What you’re about to read may seem counter-intuitive.
Sometimes, being able to speak more than one language can be more of a burden than a benefit.
You might ask:
“How so? Isn’t the ability to communicate across language divisions a great thing? Why would anyone want to hide that they can speak another language?”
I speak eight languages. I wrote a book, Language is Music, on how to learn foreign languages using music and the media. I have been on the BBC and other media touting the benefits of learning other languages. Yet, I absolutely hate translating and interpreting as I explained in my popular blog post: Why I Hate Interpreting and Translating: multilinguals are not “natural” interpreters and translators.
being able to understand more than one language in the Tower of Babel is a burden because those of us who can converse across the walls in the Tower of Babel get tasked (often against our will) with interpreting and translating.
Interpreting in critical medical situations
Due the shortage of medical interpreters in the US, family members who are not trained in medical vocabulary or hospital protocol are often forced to interpret for their loved ones. Being multilingual doesn’t make me, or any of the millions of people who are bilingual or multilingual natural or professional translators or interpreters. We’re often put in situations, where we are carrying a heavy responsibility for which we are unprepared.
Last summer, I was tasked with being both my father’s Russian-English interpreter and protector during his minor surgery to take out a lesion on his chest.
I didn’t know the words for “cauterize,” “scalpel” and “stitch.” I told my Dad he was getting thread in his body and that the doctor was cutting him with a knife and not to be worried if he smelled or saw smoke! There was no time to consult an online dictionary or Google Translate. I had to improvise while seeing the surgeon cut into my Dad’s body. It was my first time seeing human flesh.
The nurse covered my Dad’s face with a sterile blanket. He felt like he was suffocating and kept yelling “HELP! I can’t breathe.” I jumped from the chair to his side and lifted the blanket and reassured him that he was fine. The doctor and nurse told me I was not to touch the blankets since they were sterile and touching them could lead to an infection. I felt bad because lifting the blanket was my natural reflex what to save my Dad. I went back to my chair and watched the doctor cut into my Dad’s skin and lift the flesh to take out the lesion. I had never seen the inside of the human body before, except on TV. The (female) surgeon asked me if I was OK and told me some family members faint when watching surgery. Losing consciousness was a luxury I couldn’t afford because my Dad was counting on me and my limited Russian medical vocabulary.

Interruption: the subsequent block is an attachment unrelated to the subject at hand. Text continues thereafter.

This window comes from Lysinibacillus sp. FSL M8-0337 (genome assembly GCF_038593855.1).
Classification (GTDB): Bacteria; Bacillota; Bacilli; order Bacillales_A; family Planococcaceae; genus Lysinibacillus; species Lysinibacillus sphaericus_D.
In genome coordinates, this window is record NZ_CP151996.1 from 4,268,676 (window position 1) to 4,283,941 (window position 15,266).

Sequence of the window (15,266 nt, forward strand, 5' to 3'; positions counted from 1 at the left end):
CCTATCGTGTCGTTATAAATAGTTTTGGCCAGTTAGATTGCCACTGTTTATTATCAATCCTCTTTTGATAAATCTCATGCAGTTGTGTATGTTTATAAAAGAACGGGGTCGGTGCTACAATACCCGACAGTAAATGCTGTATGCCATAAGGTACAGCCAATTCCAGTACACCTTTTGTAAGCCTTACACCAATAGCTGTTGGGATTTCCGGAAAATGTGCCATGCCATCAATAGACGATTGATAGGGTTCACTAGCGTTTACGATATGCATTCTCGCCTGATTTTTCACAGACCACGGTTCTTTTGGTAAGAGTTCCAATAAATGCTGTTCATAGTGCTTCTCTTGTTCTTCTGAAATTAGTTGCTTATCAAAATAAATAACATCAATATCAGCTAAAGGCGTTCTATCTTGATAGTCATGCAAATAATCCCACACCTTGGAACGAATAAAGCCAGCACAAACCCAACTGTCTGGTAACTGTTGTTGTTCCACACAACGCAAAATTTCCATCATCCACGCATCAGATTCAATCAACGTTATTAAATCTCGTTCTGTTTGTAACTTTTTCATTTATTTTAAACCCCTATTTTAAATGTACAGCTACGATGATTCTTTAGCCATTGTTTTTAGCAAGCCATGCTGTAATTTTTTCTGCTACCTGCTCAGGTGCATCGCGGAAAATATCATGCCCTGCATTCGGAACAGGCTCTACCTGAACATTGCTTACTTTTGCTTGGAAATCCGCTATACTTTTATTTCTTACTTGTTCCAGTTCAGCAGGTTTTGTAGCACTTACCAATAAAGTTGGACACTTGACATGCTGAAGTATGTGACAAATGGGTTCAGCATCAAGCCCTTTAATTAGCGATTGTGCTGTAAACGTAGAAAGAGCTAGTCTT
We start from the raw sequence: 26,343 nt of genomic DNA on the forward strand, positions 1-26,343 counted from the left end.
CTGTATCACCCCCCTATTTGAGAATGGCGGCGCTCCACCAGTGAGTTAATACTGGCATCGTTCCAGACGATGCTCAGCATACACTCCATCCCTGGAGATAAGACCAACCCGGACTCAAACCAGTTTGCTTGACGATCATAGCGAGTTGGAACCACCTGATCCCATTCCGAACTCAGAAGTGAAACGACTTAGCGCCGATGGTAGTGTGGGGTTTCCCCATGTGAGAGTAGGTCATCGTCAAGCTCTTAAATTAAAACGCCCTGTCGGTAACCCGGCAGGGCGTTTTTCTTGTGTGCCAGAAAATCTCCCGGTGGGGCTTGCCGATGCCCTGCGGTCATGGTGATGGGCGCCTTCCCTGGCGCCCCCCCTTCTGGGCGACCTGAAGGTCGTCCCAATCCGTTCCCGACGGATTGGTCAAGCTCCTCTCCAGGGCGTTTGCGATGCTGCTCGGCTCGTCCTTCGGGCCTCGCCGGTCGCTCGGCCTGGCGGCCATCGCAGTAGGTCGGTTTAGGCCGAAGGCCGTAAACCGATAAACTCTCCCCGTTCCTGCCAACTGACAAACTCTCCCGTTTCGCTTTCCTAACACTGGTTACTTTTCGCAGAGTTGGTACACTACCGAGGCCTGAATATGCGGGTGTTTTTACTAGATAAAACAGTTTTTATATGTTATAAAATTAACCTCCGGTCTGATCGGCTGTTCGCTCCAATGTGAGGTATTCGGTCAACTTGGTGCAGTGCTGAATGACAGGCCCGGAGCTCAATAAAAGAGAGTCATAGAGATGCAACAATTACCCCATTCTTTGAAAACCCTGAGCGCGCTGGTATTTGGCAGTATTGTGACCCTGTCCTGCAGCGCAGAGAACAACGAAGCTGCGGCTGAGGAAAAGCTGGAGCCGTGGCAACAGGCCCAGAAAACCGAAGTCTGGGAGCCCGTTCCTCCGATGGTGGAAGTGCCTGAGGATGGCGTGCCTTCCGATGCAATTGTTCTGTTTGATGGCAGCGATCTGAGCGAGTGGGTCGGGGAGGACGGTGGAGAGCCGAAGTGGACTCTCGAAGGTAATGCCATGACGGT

My father was depending on me. I did not want to be my Dad’s interpreter but he only trusted me and didn’t want a hospital-assigned interpreter who would speak to him via a video conferencing service. Since my Dad is hearing impaired, he would have trouble hearing an interpreter through a video screen. I had to stand by his side and yell in his ear while seeing the doctor cut open his chest.
I was so shaken from the experience that when I returned home from the surgery, I couldn’t do anything or talk to anybody. I had a couple glasses of wine and chain-watched a series on Netflix until I fell asleep.
Inconvenient or comical interpreting
Sometimes, we get stuck interpreting in semi-comical situations, like when a Lithuanian pimp asked me to interpret for him to negotiate the price for a Russian-speaking prostitute for a French male tourist in Lithuania! I told the pimp to leave me alone!
When I was in Cuba with non-Spanish speaking travelers, I had to argue with a Cuban taxi driver at the request of my American friend who thought he was cheating us and I had to intervene to make sure a German-Belorussian couple didn’t get charged for a service fee twice at a touristy restaurant. When I was traveling alone in Cuba, no one cheated me because I only spoke in Spanish and could pass as Latin American.
No matter how many times I have told my friends and family that I abhor translating and interpreting, many still assume that I work in the translation, localization and interpreting fields.
Morale of the story:
- Don’t assume someone can interpret or translate for you just because they are bilingual.
- If possible, get a professional medical interpreter instead of forcing a family member to interpret for you.
- We can love speaking in foreign languages and also hate having to speak for someone else.